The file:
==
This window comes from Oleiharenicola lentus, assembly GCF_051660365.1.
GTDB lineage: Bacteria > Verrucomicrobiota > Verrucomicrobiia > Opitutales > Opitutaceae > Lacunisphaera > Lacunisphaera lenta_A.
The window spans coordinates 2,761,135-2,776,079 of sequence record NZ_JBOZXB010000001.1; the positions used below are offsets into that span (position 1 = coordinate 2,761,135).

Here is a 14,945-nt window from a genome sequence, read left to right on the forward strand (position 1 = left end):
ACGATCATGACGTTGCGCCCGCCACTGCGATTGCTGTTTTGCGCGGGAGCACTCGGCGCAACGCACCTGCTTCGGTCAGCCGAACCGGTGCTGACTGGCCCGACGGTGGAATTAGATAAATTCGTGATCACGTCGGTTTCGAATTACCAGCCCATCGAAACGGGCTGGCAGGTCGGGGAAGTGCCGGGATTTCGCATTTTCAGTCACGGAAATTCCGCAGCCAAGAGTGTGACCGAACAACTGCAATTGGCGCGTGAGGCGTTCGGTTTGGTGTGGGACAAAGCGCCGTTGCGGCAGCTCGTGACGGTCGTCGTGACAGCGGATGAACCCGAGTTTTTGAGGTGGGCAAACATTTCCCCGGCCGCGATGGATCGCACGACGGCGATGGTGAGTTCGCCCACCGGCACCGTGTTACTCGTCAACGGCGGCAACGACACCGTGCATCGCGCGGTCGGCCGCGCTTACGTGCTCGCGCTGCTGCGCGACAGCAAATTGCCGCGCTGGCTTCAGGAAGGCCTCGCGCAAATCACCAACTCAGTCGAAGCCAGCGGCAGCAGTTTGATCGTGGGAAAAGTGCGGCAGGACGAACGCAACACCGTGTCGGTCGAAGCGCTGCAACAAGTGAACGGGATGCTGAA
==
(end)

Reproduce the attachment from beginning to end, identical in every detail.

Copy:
This window comes from Oleiharenicola lentus, assembly GCF_051660365.1.
GTDB lineage: Bacteria > Verrucomicrobiota > Verrucomicrobiia > Opitutales > Opitutaceae > Lacunisphaera > Lacunisphaera lenta_A.
The window spans coordinates 2,761,135-2,776,079 of sequence record NZ_JBOZXB010000001.1; the positions used below are offsets into that span (position 1 = coordinate 2,761,135).

Here is a 14,945-nt window from a genome sequence, read left to right on the forward strand (position 1 = left end):
ACGATCATGACGTTGCGCCCGCCACTGCGATTGCTGTTTTGCGCGGGAGCACTCGGCGCAACGCACCTGCTTCGGTCAGCCGAACCGGTGCTGACTGGCCCGACGGTGGAATTAGATAAATTCGTGATCACGTCGGTTTCGAATTACCAGCCCATCGAAACGGGCTGGCAGGTCGGGGAAGTGCCGGGATTTCGCATTTTCAGTCACGGAAATTCCGCAGCCAAGAGTGTGACCGAACAACTGCAATTGGCGCGTGAGGCGTTCGGTTTGGTGTGGGACAAAGCGCCGTTGCGGCAGCTCGTGACGGTCGTCGTGACAGCGGATGAACCCGAGTTTTTGAGGTGGGCAAACATTTCCCCGGCCGCGATGGATCGCACGACGGCGATGGTGAGTTCGCCCACCGGCACCGTGTTACTCGTCAACGGCGGCAACGACACCGTGCATCGCGCGGTCGGCCGCGCTTACGTGCTCGCGCTGCTGCGCGACAGCAAATTGCCGCGCTGGCTTCAGGAAGGCCTCGCGCAAATCACCAACTCAGTCGAAGCCAGCGGCAGCAGTTTGATCGTGGGAAAAGTGCGGCAGGACGAACGCAACACCGTGTCGGTCGAAGCGCTGCAACAAGTGAACGGGATGCTGAA